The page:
April 1 (Bloomberg) -- Crude oil options volatility rose as the underlying futures fell for the first time in six days after Exxon Mobil Corp. shut its Pegasus pipeline following a spill in Arkansas.
Implied volatility for at-the-money options expiring in May, a measure of expected price swings in futures and a gauge of options prices, was 17.43 percent at 3:30 p.m. on the New York Mercantile Exchange, up from 16.57 percent on March 28.
West Texas Intermediate oil for May delivery dropped 16 cents to settle at $97.07 a barrel on the Nymex. The shutdown of Pegasus, which carries oil to the Gulf Coast from Illinois, stoked concern that U.S. stockpiles will build.
The most-active options in electronic trading today were May $90 puts, which were unchanged at 9 cents a barrel on volume of 2,319 contracts at 3:41 p.m. June $105 calls were the second-most active, with 1,597 lots traded. They declined 4 cents to 30 cents a barrel.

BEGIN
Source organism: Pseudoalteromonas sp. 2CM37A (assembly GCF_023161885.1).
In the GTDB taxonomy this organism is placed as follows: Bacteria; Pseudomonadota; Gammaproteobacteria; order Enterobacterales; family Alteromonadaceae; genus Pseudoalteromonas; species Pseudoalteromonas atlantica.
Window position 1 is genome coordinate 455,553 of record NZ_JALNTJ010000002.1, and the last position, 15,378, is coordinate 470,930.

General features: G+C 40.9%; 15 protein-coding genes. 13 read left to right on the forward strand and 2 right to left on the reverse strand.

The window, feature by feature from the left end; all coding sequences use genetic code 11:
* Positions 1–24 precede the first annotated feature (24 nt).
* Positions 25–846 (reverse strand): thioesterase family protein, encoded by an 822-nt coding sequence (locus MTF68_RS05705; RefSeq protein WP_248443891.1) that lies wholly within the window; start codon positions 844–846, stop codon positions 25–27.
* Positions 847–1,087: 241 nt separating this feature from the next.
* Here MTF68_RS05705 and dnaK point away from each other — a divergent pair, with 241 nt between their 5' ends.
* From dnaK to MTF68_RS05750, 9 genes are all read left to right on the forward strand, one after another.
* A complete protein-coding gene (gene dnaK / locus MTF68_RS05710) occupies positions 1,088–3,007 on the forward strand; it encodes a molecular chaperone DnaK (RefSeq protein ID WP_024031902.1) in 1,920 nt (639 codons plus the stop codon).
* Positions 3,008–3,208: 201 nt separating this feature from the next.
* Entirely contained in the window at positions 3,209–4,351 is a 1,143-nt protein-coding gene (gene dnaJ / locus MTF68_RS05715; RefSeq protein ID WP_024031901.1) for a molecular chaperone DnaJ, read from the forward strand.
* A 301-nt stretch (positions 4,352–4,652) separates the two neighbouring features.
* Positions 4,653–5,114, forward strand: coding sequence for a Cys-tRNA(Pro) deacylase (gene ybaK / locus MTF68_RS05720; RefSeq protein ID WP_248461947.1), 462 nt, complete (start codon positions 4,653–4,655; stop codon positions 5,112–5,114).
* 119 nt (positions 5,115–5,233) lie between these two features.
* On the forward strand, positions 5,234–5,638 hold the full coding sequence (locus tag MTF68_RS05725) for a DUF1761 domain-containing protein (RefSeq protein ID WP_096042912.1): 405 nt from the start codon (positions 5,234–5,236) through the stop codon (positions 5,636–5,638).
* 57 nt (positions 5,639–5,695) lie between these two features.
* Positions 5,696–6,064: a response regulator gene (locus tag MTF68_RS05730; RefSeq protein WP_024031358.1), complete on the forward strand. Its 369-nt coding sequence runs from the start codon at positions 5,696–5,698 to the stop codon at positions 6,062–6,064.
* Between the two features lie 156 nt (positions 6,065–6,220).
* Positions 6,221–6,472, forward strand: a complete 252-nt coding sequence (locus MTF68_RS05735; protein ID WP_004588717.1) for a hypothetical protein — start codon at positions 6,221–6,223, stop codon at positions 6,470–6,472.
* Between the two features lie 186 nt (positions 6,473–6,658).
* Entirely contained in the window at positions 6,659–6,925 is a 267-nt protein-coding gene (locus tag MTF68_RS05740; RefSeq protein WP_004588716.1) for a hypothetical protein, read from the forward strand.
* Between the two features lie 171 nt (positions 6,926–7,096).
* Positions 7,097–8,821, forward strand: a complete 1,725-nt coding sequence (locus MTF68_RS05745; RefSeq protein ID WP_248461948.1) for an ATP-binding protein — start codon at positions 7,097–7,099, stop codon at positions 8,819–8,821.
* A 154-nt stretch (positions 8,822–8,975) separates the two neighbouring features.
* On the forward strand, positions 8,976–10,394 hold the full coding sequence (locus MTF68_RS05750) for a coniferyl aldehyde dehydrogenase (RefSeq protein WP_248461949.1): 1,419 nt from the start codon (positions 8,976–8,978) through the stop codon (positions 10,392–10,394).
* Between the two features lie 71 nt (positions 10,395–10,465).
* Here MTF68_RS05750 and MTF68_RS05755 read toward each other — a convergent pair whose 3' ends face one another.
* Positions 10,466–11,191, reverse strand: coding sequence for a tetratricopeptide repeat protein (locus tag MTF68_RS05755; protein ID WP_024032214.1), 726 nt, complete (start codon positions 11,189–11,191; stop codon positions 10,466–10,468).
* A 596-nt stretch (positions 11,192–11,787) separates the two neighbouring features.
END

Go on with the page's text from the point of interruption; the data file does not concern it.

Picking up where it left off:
Puts accounted for 56 percent of electronic trading volume. Calls made up 51 percent of the trading volume of 103,438 contracts on March 28.
May $90 puts were the most active options traded in that session, with 5,693 contracts changing hands. They fell 1 cent to 9 cents a barrel. June $110 calls gained 2 cents to 12 cents a barrel on 3,988 lots.
Open interest was highest for December $105 calls with 36,119 contracts. Next were December $100 calls at 34,150 and December $110 calls at 32,238.
The exchange distributes real-time data for electronic trading and releases information the next business day on open-outcry volume, where the bulk of options activity occurs.
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